Updated: June 1, 2021 9:31:21 am
THE DELHI High Court on Monday said the Centre and Delhi government need to come out with a policy on distribution of anti-fungal drug Amphotericin-B, which is being used to treat patients who contracted black fungus, and decide the category of patients who can be excluded from the distribution chain on account of shortage of the drug.
“We say that we believe in ‘Vasudhaiva Kutumbakam’, that we all are one family. Now in one family let’s say there are two people who need the same medicine which is in short supply. There is an 80-year-old and there is a 35-year-old. What will the decision of the family be if there is only dose available. Who will you chose. It is not easy decision to take but this is a bullet you have to take,” said the division bench of Justices Vipin Sanghi and Jasmeet Singh.
The court took note of Delhi government’s decision to distribute the drug on a pro rata basis among hospitals and leaving the decision to doctors. “That is completely unacceptable. You are just pushing off your responsibility as a state to take that decision. You must come out with a policy,” added the court.
It said the authorities, including the Centre, will have to say that as a matter of policy, unless it is available in sufficient quantity, it will not be given to a certain category of people. “You will have to exclude. If we have to make that cruel choice, we have to make it. We are faced with that situation. We will have to cross this bridge. Will you give it to the 80-year-old or will you give it to the 35-year-old who has two children to support,” added the bench.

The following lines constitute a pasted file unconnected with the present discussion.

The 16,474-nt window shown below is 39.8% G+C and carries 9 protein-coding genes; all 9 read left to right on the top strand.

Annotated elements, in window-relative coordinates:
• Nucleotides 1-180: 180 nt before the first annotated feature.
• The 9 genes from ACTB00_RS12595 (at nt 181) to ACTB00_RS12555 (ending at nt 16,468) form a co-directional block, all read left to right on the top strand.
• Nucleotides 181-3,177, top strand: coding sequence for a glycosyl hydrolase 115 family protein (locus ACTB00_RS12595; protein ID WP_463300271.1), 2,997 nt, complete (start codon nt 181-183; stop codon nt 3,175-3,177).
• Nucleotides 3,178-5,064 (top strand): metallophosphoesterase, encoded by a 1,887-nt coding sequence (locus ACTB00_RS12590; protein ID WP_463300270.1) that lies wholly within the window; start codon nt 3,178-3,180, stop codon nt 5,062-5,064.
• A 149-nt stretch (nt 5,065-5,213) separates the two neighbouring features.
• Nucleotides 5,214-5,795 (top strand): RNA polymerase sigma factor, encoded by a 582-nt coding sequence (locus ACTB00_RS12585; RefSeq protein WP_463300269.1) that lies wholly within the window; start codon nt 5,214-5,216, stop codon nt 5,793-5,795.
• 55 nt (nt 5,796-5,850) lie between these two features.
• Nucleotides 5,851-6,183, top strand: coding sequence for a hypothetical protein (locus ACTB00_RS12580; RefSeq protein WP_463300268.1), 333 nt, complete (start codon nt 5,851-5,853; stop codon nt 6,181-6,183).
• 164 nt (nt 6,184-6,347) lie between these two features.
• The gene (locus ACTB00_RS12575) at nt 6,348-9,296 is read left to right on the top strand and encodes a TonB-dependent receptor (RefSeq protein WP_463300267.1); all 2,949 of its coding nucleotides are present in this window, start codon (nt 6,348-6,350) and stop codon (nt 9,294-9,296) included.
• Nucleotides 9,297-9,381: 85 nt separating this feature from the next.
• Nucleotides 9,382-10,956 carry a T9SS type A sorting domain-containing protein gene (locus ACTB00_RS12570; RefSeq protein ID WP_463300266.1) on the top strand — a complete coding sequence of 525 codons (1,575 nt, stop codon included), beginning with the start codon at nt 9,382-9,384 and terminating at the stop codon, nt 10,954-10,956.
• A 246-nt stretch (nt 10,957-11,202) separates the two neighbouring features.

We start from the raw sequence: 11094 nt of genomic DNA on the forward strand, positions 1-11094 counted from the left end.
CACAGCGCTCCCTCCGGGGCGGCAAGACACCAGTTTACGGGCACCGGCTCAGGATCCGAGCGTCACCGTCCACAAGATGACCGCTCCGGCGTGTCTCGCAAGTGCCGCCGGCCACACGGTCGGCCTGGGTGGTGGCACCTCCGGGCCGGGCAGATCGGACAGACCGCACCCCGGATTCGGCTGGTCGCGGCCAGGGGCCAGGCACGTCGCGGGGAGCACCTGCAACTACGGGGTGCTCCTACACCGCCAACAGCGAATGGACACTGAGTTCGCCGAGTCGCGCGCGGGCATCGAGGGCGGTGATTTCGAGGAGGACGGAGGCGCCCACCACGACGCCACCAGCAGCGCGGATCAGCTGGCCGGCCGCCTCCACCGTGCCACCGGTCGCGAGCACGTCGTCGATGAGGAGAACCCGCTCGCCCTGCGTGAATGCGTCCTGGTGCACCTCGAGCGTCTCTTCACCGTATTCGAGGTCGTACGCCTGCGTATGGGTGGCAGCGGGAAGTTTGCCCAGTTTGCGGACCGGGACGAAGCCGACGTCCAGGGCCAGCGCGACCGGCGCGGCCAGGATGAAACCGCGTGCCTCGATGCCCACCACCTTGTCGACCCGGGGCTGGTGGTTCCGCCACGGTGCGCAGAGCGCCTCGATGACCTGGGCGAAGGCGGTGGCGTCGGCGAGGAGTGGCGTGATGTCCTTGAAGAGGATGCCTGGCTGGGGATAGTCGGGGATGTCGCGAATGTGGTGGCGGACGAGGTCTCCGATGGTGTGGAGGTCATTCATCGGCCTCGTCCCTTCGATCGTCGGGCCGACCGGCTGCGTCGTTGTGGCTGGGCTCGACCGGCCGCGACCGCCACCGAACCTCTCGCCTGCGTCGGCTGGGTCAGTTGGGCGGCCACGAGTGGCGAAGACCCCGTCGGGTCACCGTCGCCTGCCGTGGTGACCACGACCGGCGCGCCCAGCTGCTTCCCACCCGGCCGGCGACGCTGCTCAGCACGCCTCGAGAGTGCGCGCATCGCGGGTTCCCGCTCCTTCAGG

The court said the Centre will have to make a list of priority. “The allocation is being made by you from the central pool. Your allocation has to be on the basis of priority. Medically, if you require six vials to be able to beat the fungus, you cannot say make do with two… never mind if you lose the eye… that cannot be the attitude,” it added.
It said that the decision can be taken only by the political leadership in consultation with medical experts. “You have to take this. How can you leave it to the doctor on ground to say that this hospital has five patients and have given them 10 vials, now he should decide whom to give six vials. You lay down the policy. Why do you leave it to that doctor? He will be lynched in the hospital by the other four,” the court said further.
The government counsel said they would seek instructions. The court will hear the matter on Tuesday.
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